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Clin Microbiol Infect. 2008 May;14 Suppl 4:5-24. doi: 10.1111/j.1469-0691.2008.01978.x.

Changing epidemiology of systemic fungal infections.

Author information

1
Department of Bacteriology &Immunology, University of Helsinki, and Helsinki University Central Hospital Laboratory Diagnostics, Helsinki, Finland. malcolm.richardson@helsinki.fi

Abstract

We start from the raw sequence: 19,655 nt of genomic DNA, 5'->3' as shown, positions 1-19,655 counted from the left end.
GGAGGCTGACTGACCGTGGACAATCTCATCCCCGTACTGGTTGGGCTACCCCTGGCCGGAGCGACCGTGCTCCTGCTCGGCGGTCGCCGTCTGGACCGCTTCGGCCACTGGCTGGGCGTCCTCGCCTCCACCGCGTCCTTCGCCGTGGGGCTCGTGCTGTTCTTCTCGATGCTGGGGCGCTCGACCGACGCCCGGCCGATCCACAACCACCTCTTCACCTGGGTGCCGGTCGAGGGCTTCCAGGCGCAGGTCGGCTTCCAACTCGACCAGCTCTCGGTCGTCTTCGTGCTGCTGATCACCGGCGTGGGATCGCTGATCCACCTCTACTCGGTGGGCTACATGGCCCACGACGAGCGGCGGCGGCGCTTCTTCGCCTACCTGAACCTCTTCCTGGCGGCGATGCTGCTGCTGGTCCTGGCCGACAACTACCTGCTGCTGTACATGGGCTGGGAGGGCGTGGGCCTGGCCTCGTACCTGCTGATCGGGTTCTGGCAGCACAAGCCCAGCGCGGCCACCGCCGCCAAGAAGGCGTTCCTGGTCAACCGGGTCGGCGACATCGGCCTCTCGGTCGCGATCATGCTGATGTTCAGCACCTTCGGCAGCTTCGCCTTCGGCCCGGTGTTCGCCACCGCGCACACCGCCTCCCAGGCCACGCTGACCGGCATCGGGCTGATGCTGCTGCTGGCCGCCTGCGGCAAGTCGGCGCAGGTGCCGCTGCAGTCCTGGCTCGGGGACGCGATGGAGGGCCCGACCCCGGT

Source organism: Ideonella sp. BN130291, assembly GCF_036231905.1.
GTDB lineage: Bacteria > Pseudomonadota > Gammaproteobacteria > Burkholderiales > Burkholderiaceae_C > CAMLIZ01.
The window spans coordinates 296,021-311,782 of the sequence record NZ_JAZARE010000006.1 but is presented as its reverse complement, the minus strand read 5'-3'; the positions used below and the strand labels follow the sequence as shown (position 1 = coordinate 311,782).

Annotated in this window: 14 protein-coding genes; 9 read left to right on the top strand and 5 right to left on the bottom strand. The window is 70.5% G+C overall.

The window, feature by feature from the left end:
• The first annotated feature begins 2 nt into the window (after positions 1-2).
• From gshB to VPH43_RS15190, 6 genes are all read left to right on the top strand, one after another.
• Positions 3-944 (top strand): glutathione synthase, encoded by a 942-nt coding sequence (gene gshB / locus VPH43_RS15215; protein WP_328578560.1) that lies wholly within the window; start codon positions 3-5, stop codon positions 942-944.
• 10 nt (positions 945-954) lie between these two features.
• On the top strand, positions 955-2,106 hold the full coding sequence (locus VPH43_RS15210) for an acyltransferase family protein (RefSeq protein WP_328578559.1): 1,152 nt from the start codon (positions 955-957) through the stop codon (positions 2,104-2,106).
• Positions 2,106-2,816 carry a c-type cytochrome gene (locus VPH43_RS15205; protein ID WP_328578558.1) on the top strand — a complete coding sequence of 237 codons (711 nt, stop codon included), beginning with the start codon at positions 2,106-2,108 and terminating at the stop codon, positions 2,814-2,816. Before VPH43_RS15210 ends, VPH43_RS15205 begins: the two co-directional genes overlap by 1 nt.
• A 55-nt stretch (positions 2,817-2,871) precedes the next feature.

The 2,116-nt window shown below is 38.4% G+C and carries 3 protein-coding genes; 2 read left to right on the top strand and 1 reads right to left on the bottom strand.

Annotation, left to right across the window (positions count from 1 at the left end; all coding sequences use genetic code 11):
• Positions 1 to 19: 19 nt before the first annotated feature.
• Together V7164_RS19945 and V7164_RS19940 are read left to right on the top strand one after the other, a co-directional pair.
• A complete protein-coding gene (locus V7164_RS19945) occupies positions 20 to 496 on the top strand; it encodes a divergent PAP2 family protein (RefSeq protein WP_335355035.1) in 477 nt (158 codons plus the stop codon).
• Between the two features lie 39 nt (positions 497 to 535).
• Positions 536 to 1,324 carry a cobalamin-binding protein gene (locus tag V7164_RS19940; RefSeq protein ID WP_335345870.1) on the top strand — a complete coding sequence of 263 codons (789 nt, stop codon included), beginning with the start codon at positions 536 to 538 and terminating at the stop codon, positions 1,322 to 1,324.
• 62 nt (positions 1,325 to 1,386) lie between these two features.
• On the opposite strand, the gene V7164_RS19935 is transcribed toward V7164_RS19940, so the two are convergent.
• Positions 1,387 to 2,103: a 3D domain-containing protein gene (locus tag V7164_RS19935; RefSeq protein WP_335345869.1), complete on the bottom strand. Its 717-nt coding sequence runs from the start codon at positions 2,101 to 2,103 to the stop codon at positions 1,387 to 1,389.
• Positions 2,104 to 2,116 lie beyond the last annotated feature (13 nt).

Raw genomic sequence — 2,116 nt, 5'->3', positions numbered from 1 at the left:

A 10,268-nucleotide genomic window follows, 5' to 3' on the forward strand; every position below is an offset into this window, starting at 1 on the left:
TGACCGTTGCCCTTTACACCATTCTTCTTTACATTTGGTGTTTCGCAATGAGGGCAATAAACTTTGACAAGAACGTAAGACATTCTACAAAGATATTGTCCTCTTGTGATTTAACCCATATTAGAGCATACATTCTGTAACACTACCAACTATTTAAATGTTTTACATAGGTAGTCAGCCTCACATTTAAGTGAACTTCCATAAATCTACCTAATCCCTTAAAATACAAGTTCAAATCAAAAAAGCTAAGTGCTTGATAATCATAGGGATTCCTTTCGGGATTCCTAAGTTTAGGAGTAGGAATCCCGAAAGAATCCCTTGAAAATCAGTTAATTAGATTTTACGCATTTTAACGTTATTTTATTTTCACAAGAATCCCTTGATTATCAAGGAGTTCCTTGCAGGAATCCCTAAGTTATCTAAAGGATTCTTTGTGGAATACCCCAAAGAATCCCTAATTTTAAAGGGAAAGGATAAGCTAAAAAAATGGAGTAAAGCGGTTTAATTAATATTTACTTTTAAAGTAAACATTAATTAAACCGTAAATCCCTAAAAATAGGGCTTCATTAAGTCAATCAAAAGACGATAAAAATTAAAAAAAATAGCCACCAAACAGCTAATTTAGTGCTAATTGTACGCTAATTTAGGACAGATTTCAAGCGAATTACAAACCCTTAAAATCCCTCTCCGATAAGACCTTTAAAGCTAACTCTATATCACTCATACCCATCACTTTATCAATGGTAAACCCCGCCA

Species of Candida and Aspergillus remain the most common causes of invasive fungal infections, but other yeasts and filamentous fungi are emerging as significant pathogens. Opportunistic yeast-like fungi and moulds such as Zygomycetes, Fusarium spp. and Scedosporium spp. are increasingly being recognised in patient groups such as those with leukaemia and in bone marrow transplant recipients. Recognition of these epidemiological changes is critical to patient care. The key elements in selecting an appropriate antifungal agent are the type of patient (solid-organ or stem-cell transplant), severity of immunosuppression, history of prolonged exposure to antifungal drugs, and knowledge of the genera and species of the infecting pathogen and its typical susceptibility pattern.

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